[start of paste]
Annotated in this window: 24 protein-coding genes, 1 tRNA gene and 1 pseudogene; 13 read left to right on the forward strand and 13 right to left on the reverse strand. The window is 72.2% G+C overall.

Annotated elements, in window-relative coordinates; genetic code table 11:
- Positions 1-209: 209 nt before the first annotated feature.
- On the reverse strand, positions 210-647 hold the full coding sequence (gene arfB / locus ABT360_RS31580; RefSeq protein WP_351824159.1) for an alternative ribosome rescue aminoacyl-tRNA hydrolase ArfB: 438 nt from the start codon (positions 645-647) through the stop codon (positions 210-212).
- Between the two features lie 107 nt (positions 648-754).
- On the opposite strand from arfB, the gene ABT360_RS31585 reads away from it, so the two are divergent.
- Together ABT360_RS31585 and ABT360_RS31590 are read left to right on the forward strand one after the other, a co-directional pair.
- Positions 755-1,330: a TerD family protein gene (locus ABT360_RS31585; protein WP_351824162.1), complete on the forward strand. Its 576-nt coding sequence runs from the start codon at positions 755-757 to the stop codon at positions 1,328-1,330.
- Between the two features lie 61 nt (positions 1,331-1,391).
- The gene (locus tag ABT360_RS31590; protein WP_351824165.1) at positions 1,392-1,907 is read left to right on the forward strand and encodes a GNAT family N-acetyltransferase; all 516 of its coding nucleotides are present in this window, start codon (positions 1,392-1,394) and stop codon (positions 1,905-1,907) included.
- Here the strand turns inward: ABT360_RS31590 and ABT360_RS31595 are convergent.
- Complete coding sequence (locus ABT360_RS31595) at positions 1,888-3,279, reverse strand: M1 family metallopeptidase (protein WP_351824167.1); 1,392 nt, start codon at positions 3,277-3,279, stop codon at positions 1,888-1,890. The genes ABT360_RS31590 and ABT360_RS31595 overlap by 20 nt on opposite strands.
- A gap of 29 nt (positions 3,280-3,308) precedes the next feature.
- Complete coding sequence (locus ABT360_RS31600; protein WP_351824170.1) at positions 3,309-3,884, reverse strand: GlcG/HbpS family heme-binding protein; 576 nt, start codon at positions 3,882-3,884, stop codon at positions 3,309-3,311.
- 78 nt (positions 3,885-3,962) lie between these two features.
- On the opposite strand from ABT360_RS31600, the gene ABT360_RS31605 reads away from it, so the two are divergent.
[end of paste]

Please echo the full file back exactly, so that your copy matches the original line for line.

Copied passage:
Annotated in this window: 24 protein-coding genes, 1 tRNA gene and 1 pseudogene; 13 read left to right on the forward strand and 13 right to left on the reverse strand. The window is 72.2% G+C overall.

Annotated elements, in window-relative coordinates; genetic code table 11:
- Positions 1-209: 209 nt before the first annotated feature.
- On the reverse strand, positions 210-647 hold the full coding sequence (gene arfB / locus ABT360_RS31580; RefSeq protein WP_351824159.1) for an alternative ribosome rescue aminoacyl-tRNA hydrolase ArfB: 438 nt from the start codon (positions 645-647) through the stop codon (positions 210-212).
- Between the two features lie 107 nt (positions 648-754).
- On the opposite strand from arfB, the gene ABT360_RS31585 reads away from it, so the two are divergent.
- Together ABT360_RS31585 and ABT360_RS31590 are read left to right on the forward strand one after the other, a co-directional pair.
- Positions 755-1,330: a TerD family protein gene (locus ABT360_RS31585; protein WP_351824162.1), complete on the forward strand. Its 576-nt coding sequence runs from the start codon at positions 755-757 to the stop codon at positions 1,328-1,330.
- Between the two features lie 61 nt (positions 1,331-1,391).
- The gene (locus tag ABT360_RS31590; protein WP_351824165.1) at positions 1,392-1,907 is read left to right on the forward strand and encodes a GNAT family N-acetyltransferase; all 516 of its coding nucleotides are present in this window, start codon (positions 1,392-1,394) and stop codon (positions 1,905-1,907) included.
- Here the strand turns inward: ABT360_RS31590 and ABT360_RS31595 are convergent.
- Complete coding sequence (locus ABT360_RS31595) at positions 1,888-3,279, reverse strand: M1 family metallopeptidase (protein WP_351824167.1); 1,392 nt, start codon at positions 3,277-3,279, stop codon at positions 1,888-1,890. The genes ABT360_RS31590 and ABT360_RS31595 overlap by 20 nt on opposite strands.
- A gap of 29 nt (positions 3,280-3,308) precedes the next feature.
- Complete coding sequence (locus ABT360_RS31600; protein WP_351824170.1) at positions 3,309-3,884, reverse strand: GlcG/HbpS family heme-binding protein; 576 nt, start codon at positions 3,882-3,884, stop codon at positions 3,309-3,311.
- 78 nt (positions 3,885-3,962) lie between these two features.
- On the opposite strand from ABT360_RS31600, the gene ABT360_RS31605 reads away from it, so the two are divergent.